DO be safe
Dremels and heat guns make repositioning easier, but it also makes it more dangerous (especially for a clutz like myself). Handily, it doesn’t take too much of an investment (just some creativity) to protect yourself.
No matter how careful you are, cutting plastic results in flying bits and nasty dust. Protect your eyes from harm with a pair of goggles, often available second hand for cheap- check garage sales and thrift stores. Keep the plastic dust out of your lungs with a dust mask. Sure, you can buy those little white face masks, but I prefer the bandit look for economy and style.
When using a heat gun, plastic pony parts can get really hot, but you need to maintain dexterity in your fingers to accurately manipulate the heated plastic. That’s why I opted for a thick pair of socks on my hands to protect myself from burns.
Bottom line: I look totally ridiculous when I’m customizing.
DON’T bend without reheating
Sometimes I’m tempted to rebend a body part when it’s only a little warm. But the plastic that was totally malleable a few moments ago is now brittle, and the same little bending motion will snap it. Trust me. (See also: How to Fix a Broken Leg and the upcoming How to Fix a Broken Leg at the Joint)
DO heat the big areas first
When using heat to bend plastic, you always want to make the biggest changes first. Big chunks of plastic need more heat to become soft and bendy. If you heat and shape a small area, like an ear, and then move on to a nearby large area, like the model’s neck, your perfectly formed ear will become a blobby mess while you struggle to heat the neck. Even if the ear gets a little limp, you won’t be ruining previous work.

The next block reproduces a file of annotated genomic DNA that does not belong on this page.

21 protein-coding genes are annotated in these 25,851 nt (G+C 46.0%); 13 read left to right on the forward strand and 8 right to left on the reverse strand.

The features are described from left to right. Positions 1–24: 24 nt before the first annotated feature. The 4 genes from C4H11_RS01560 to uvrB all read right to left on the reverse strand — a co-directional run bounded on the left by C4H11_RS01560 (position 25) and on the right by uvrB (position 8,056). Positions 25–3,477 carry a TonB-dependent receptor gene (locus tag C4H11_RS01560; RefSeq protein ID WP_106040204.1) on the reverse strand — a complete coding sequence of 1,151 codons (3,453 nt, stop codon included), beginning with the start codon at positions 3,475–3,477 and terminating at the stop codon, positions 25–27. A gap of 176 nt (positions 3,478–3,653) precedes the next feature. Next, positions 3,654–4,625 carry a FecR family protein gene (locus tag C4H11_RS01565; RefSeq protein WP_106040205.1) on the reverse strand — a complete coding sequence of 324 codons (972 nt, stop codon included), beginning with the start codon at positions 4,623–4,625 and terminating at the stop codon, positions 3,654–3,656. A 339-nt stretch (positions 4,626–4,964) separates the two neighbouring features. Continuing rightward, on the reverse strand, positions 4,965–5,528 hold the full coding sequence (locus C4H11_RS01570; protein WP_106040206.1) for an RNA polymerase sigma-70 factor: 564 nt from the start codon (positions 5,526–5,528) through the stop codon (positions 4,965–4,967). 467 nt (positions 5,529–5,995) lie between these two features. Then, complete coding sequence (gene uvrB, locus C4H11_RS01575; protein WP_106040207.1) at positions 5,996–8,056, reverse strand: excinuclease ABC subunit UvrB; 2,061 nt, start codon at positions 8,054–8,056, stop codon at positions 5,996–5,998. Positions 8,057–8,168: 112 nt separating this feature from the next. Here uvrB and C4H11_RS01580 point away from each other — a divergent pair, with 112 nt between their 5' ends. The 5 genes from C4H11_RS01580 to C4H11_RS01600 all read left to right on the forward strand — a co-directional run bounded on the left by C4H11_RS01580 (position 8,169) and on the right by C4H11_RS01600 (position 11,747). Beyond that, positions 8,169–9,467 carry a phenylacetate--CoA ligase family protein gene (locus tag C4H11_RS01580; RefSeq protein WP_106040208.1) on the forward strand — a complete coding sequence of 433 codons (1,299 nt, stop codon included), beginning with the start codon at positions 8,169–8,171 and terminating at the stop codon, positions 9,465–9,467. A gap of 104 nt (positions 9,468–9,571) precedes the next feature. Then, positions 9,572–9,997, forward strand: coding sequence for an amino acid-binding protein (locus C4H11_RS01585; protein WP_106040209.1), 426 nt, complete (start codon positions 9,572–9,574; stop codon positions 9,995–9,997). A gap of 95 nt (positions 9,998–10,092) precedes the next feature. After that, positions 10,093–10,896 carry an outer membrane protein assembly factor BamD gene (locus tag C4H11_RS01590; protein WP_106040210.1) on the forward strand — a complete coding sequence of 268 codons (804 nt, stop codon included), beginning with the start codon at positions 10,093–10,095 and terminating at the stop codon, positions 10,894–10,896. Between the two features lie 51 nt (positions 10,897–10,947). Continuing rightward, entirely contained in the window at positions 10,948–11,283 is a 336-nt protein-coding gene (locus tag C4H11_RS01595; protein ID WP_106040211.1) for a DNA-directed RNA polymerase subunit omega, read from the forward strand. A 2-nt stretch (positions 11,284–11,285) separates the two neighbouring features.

DON’T loose the little pieces
It’s easy to get caught up in the hacking and bending and chopping and loose a little piece, especially when you’re working on a small scale. Keep track of all the bits in a container of some kind. It’s a simple enough idea- and certainly simpler than resculpting a lost leg from scratch.
DO consult your references
I’m so busy gathering my heat gun and safety gear and pliers and dremel and bits and superglue that sometimes I forget to grab my reference. But a reference is crucial when you’re making big sweeping changes like hacking off a head or moving legs. You always want to keep your main reference handy so that with each cut or bend you progress towards your final goal, and avoid incorrect angles or unnecessary work.
And most importantly… DO try your hand at repositioning! It’s a jolly good time.
:D ! Excellent article that sums it all up beautyfully and I think your illustrations are the best that I have seen in a while, LOL!! I especially love the first, that is just what the ideal work-place looks like!
If all how-to instructions were as down to the point and funny as yours, the world of doing things yourself would be even more fun than it already is. *g*
Would it be ok if I reprinted the first part of this post on my blog? I have a perfect “don’t” photo to use as a counterpoint. Seriously, it will make you laugh.
I would be truly honored :)
Reblogged this on Alexandra Feeney Equine and commented:
This is an awesome article that Leah Koerper has put together. I love this
What type of heat gun do you recommend?
I use an Embossing Heat Tool – Model 2500 by Marvy Uchida. I bought it at Michaels. It works really well, although I’m no expert :)